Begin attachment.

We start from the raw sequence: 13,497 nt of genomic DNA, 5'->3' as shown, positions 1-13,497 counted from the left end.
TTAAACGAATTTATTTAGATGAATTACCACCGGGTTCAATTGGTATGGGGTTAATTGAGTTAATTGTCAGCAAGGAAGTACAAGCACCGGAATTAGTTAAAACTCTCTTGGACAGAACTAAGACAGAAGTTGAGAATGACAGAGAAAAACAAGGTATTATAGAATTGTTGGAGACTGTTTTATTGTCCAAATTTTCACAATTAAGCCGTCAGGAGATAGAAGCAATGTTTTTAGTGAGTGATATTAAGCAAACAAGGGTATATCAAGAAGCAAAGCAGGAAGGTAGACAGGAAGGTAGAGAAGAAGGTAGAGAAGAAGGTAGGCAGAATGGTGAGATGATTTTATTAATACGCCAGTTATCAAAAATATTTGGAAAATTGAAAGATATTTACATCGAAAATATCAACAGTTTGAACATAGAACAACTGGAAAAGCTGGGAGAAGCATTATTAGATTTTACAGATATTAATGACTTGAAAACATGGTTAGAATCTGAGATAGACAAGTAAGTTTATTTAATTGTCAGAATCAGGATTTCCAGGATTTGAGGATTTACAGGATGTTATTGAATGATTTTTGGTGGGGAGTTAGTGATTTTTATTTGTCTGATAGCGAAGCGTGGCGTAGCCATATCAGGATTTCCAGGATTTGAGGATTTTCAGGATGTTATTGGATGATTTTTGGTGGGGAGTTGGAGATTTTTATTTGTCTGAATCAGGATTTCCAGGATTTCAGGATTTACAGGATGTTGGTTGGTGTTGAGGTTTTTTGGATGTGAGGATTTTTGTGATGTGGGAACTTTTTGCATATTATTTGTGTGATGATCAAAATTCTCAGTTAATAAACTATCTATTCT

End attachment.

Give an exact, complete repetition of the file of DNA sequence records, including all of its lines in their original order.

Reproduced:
We start from the raw sequence: 13,497 nt of genomic DNA, 5'->3' as shown, positions 1-13,497 counted from the left end.
TTAAACGAATTTATTTAGATGAATTACCACCGGGTTCAATTGGTATGGGGTTAATTGAGTTAATTGTCAGCAAGGAAGTACAAGCACCGGAATTAGTTAAAACTCTCTTGGACAGAACTAAGACAGAAGTTGAGAATGACAGAGAAAAACAAGGTATTATAGAATTGTTGGAGACTGTTTTATTGTCCAAATTTTCACAATTAAGCCGTCAGGAGATAGAAGCAATGTTTTTAGTGAGTGATATTAAGCAAACAAGGGTATATCAAGAAGCAAAGCAGGAAGGTAGACAGGAAGGTAGAGAAGAAGGTAGAGAAGAAGGTAGGCAGAATGGTGAGATGATTTTATTAATACGCCAGTTATCAAAAATATTTGGAAAATTGAAAGATATTTACATCGAAAATATCAACAGTTTGAACATAGAACAACTGGAAAAGCTGGGAGAAGCATTATTAGATTTTACAGATATTAATGACTTGAAAACATGGTTAGAATCTGAGATAGACAAGTAAGTTTATTTAATTGTCAGAATCAGGATTTCCAGGATTTGAGGATTTACAGGATGTTATTGAATGATTTTTGGTGGGGAGTTAGTGATTTTTATTTGTCTGATAGCGAAGCGTGGCGTAGCCATATCAGGATTTCCAGGATTTGAGGATTTTCAGGATGTTATTGGATGATTTTTGGTGGGGAGTTGGAGATTTTTATTTGTCTGAATCAGGATTTCCAGGATTTCAGGATTTACAGGATGTTGGTTGGTGTTGAGGTTTTTTGGATGTGAGGATTTTTGTGATGTGGGAACTTTTTGCATATTATTTGTGTGATGATCAAAATTCTCAGTTAATAAACTATCTATTCT